The Prostate Cancer program at The Princess Margaret continues to make unique and significant advances in clinical care and research programming. Today, The Princess Margaret offers a unique and comprehensive program across the trajectory of the disease that personalizes cancer care from prevention to survivorship. In addition to the world-class standard care procedures, The Princess Margaret also offers prostate cancer patients unique areas of innovative research-based treatments.
The Prostate Centre Prevention Clinic is at the forefront of research and practice. Our blood sample collection has evolved into the Genito-Urinary (GU) BioBank. Sources of biomarkers for disease, such as blood and urine, may help us to better identify those who are at risk for prostate cancer, the aggressiveness of the disease, and the best course of treatment.
The BioBank is a success that our researches have had in genomics and proteomics. The original database has evolved into the The Princess Margaret Prostate Centre database, the only comprehensive outcomes-based database for prostate cancer in Canada.
Dr. John Trachtenverd has introduced Focal Laser Ablation (FLA) therapy at the Prostate Centre as a treatment option for men with low-risk PC, which may offer a better risk-benefit balance and improved disease management. The results of 20 patient FLA trials were remarkable. Patients do not generally experience pain during or after the procedure, and usually do not require any pain medication. Men can return to a normal lifestyle within a few days postoperatively, and neither urinary nor sexual function had been detrimentally affected in these 20 patients.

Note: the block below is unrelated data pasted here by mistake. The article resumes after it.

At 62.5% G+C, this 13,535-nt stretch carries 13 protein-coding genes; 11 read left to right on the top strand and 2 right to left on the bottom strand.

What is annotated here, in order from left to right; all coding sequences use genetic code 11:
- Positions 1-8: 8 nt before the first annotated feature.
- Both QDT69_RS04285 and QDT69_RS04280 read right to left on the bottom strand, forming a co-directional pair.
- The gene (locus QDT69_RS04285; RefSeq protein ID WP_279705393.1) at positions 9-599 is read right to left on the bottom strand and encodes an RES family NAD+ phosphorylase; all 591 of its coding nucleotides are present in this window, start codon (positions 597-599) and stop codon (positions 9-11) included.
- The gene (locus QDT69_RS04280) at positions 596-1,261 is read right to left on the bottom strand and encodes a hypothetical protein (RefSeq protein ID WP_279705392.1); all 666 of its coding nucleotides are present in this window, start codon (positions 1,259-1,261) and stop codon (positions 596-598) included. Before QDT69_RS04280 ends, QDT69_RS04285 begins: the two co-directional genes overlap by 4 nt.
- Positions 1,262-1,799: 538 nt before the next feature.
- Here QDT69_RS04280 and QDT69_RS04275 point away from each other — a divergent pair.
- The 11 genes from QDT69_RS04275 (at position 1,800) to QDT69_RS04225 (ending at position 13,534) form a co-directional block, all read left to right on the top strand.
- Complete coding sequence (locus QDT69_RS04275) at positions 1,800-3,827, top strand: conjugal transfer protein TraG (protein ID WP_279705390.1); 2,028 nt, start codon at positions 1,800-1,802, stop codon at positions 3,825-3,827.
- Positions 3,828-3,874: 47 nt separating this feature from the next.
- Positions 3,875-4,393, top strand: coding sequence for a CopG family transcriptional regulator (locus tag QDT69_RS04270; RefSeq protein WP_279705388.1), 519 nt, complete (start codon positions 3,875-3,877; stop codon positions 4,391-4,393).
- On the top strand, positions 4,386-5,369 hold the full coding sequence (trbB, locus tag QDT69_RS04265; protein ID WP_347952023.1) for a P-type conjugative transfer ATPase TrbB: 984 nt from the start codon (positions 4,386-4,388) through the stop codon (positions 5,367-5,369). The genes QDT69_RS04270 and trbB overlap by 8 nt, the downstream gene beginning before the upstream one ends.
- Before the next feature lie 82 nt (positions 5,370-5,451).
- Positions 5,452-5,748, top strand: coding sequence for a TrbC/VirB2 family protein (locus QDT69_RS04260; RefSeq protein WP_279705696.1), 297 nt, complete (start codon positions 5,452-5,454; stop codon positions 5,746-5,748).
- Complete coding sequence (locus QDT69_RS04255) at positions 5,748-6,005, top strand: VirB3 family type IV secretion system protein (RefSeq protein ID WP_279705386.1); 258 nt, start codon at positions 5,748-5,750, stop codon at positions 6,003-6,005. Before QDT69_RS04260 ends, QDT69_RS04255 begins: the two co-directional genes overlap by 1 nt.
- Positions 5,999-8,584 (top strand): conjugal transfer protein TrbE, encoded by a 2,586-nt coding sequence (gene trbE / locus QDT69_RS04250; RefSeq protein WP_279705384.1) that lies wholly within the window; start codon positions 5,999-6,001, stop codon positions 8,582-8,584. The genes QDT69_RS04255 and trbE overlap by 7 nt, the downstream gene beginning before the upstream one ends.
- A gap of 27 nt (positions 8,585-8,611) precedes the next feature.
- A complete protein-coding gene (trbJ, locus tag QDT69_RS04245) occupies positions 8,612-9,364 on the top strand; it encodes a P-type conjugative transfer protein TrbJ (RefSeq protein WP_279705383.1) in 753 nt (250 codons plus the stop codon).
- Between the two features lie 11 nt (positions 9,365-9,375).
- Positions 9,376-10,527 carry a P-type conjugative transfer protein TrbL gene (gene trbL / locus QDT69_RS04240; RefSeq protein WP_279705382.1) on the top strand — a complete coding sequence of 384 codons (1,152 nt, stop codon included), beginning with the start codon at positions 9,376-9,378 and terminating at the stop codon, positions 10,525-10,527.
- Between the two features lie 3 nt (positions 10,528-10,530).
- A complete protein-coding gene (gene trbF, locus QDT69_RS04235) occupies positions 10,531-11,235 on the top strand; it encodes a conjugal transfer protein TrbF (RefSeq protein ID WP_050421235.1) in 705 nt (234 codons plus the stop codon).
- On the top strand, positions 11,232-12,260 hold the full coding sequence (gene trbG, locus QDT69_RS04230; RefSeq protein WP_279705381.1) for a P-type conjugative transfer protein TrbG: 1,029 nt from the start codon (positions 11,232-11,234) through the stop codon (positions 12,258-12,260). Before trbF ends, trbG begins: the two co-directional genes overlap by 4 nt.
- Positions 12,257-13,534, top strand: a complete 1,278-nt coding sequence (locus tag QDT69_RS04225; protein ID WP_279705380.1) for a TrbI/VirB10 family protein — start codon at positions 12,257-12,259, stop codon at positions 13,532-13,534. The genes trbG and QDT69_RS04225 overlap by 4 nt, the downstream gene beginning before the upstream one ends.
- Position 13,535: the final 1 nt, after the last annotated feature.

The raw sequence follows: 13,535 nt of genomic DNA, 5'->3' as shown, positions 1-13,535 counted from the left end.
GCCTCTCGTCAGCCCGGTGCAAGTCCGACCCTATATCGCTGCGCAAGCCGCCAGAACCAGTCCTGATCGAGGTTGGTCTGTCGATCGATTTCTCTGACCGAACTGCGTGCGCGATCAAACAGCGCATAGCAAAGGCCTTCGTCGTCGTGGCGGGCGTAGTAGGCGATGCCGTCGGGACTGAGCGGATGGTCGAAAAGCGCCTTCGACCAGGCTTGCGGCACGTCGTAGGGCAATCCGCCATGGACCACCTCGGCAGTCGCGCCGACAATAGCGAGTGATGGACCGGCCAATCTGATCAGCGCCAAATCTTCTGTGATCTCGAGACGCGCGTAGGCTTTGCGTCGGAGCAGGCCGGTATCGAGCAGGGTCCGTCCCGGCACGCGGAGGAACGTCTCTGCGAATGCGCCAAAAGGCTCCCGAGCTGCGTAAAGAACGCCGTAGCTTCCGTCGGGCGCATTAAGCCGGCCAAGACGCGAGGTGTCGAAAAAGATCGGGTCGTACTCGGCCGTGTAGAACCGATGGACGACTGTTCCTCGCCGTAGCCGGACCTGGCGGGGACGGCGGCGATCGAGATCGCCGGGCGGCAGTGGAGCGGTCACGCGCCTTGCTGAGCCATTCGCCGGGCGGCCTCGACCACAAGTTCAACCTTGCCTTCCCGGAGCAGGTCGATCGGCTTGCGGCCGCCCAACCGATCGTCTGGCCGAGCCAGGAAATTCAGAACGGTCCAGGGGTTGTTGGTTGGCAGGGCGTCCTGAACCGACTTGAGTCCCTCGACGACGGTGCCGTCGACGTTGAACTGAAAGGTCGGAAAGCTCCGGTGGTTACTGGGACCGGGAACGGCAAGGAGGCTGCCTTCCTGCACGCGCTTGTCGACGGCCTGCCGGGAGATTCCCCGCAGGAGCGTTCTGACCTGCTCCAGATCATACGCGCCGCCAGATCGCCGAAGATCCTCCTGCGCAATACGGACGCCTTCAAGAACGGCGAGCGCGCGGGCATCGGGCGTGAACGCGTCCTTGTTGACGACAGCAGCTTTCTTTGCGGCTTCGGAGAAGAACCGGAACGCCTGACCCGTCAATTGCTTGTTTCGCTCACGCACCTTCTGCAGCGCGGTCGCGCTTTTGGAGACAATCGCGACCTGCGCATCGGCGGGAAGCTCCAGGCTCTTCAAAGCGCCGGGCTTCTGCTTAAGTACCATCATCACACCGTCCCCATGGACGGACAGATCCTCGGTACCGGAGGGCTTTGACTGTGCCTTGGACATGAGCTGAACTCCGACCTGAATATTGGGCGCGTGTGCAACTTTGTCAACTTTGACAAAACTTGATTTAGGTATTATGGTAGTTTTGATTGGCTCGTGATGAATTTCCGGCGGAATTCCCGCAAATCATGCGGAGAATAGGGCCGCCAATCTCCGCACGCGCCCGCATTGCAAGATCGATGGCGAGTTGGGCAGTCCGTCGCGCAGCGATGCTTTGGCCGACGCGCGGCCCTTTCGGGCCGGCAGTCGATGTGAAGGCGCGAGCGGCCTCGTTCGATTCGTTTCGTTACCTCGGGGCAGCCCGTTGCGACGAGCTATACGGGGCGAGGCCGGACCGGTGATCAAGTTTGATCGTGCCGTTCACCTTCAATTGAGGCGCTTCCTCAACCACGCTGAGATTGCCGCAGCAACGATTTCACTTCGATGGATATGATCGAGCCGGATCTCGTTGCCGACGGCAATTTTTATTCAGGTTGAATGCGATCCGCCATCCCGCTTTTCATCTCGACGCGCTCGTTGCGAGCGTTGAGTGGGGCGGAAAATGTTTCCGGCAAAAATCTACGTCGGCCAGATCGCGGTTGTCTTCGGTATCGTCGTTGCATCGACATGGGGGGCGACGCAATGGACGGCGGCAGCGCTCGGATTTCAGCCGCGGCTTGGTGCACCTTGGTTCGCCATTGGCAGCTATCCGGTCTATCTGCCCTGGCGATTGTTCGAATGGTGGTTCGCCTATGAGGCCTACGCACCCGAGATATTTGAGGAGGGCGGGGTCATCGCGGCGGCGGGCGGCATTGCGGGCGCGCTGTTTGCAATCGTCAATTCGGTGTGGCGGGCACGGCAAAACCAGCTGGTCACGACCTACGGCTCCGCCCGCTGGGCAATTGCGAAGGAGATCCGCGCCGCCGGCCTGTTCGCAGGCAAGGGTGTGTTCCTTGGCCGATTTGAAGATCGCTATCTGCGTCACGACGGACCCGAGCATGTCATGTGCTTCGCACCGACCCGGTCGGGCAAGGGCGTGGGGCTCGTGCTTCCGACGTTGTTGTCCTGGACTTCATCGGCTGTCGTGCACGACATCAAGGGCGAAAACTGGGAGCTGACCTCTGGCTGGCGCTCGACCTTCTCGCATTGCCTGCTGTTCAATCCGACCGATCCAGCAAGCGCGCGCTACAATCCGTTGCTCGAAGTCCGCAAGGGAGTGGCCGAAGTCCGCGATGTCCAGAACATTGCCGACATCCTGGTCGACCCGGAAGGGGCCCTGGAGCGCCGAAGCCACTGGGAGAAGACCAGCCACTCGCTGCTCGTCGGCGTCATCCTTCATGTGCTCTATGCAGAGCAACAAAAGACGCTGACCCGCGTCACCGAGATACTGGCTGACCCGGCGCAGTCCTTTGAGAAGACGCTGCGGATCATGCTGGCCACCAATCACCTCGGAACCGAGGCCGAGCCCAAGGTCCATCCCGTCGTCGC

We've recently built a database of 400 men who are, or were, on Active Surveillance (AS) for low-risk prostate cancer at The Princess Margaret. We were the first to publish on the benefit of 5 alpha reductase inhibitors (5ARIs) in this population of patients. Men followed on AS and taking 5ARI were less likely to experience disease progression or abandon AS for active treatment.
Approximately 2-3% of PC patients carry an inherited genetic mutation called BRCA1 or BRCA2 that increases the risk of developing PC. The Prostate Centre is working with initiatives from Prostate Cancer Canada, and a network of researchers and databases across Canada to study men who carry these mutations. Researchers at The Princess Margaret are working to create a tissue microarray resource for BRCA1/2 carriers.
Dr. Robert Bristow is leading the Canadian Prostate Cancer Genome Network (CPC-GENE). This 5-year, $20 million research initiative (funded by Prostate Cancer Canada and the Ontario Institute for Cancer Research), represents a unique, pan-Canadian effort to crack the prostate cancer genetic code by determining the DNA mutations in prostate cancer, in order to help personalize prostate cancer medicine. The initiative brings together some of Canada's top oncologists. They will sequence DNA from 500 unique prostate cancers to identify mutations that predict failure following surgery, radiation therapy, and hormone therapy.